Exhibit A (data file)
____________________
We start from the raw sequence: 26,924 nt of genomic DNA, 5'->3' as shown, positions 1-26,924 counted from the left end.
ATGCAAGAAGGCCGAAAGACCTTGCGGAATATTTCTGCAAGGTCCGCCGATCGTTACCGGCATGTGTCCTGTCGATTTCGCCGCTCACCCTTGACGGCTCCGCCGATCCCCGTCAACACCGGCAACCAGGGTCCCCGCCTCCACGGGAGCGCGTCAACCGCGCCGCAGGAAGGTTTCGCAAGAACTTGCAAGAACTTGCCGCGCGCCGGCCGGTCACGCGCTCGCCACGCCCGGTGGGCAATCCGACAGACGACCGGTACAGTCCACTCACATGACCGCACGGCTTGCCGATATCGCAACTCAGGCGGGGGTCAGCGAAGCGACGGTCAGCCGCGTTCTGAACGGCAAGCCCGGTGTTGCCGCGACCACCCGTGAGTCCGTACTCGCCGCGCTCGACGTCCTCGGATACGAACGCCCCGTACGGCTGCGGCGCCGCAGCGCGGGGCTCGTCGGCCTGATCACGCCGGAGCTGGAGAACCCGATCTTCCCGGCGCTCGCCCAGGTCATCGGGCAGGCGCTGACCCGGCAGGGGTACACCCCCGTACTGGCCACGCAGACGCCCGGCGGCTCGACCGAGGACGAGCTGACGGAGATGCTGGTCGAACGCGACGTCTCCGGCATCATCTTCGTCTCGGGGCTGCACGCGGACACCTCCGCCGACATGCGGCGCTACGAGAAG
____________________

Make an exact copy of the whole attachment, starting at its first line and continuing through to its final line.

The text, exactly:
We start from the raw sequence: 26,924 nt of genomic DNA, 5'->3' as shown, positions 1-26,924 counted from the left end.
ATGCAAGAAGGCCGAAAGACCTTGCGGAATATTTCTGCAAGGTCCGCCGATCGTTACCGGCATGTGTCCTGTCGATTTCGCCGCTCACCCTTGACGGCTCCGCCGATCCCCGTCAACACCGGCAACCAGGGTCCCCGCCTCCACGGGAGCGCGTCAACCGCGCCGCAGGAAGGTTTCGCAAGAACTTGCAAGAACTTGCCGCGCGCCGGCCGGTCACGCGCTCGCCACGCCCGGTGGGCAATCCGACAGACGACCGGTACAGTCCACTCACATGACCGCACGGCTTGCCGATATCGCAACTCAGGCGGGGGTCAGCGAAGCGACGGTCAGCCGCGTTCTGAACGGCAAGCCCGGTGTTGCCGCGACCACCCGTGAGTCCGTACTCGCCGCGCTCGACGTCCTCGGATACGAACGCCCCGTACGGCTGCGGCGCCGCAGCGCGGGGCTCGTCGGCCTGATCACGCCGGAGCTGGAGAACCCGATCTTCCCGGCGCTCGCCCAGGTCATCGGGCAGGCGCTGACCCGGCAGGGGTACACCCCCGTACTGGCCACGCAGACGCCCGGCGGCTCGACCGAGGACGAGCTGACGGAGATGCTGGTCGAACGCGACGTCTCCGGCATCATCTTCGTCTCGGGGCTGCACGCGGACACCTCCGCCGACATGCGGCGCTACGAGAAG